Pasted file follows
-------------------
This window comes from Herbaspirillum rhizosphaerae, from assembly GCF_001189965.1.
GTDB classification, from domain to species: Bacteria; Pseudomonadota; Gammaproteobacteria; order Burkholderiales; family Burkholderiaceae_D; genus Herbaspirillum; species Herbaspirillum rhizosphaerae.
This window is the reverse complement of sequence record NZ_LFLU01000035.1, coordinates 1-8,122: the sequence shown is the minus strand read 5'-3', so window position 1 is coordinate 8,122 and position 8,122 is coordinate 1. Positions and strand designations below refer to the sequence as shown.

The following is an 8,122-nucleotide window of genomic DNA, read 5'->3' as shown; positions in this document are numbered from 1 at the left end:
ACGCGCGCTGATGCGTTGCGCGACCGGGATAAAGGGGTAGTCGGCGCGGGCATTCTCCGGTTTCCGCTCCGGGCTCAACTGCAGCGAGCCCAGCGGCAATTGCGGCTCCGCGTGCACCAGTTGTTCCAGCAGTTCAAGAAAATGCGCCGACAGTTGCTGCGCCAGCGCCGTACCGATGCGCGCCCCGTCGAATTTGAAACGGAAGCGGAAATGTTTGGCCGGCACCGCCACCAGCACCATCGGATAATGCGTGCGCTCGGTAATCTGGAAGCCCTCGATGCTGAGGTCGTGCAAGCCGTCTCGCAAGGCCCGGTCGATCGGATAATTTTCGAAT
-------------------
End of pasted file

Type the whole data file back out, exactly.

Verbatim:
This window comes from Herbaspirillum rhizosphaerae, from assembly GCF_001189965.1.
GTDB classification, from domain to species: Bacteria; Pseudomonadota; Gammaproteobacteria; order Burkholderiales; family Burkholderiaceae_D; genus Herbaspirillum; species Herbaspirillum rhizosphaerae.
This window is the reverse complement of sequence record NZ_LFLU01000035.1, coordinates 1-8,122: the sequence shown is the minus strand read 5'-3', so window position 1 is coordinate 8,122 and position 8,122 is coordinate 1. Positions and strand designations below refer to the sequence as shown.

The following is an 8,122-nucleotide window of genomic DNA, read 5'->3' as shown; positions in this document are numbered from 1 at the left end:
ACGCGCGCTGATGCGTTGCGCGACCGGGATAAAGGGGTAGTCGGCGCGGGCATTCTCCGGTTTCCGCTCCGGGCTCAACTGCAGCGAGCCCAGCGGCAATTGCGGCTCCGCGTGCACCAGTTGTTCCAGCAGTTCAAGAAAATGCGCCGACAGTTGCTGCGCCAGCGCCGTACCGATGCGCGCCCCGTCGAATTTGAAACGGAAGCGGAAATGTTTGGCCGGCACCGCCACCAGCACCATCGGATAATGCGTGCGCTCGGTAATCTGGAAGCCCTCGATGCTGAGGTCGTGCAAGCCGTCTCGCAAGGCCCGGTCGATCGGATAATTTTCGAAT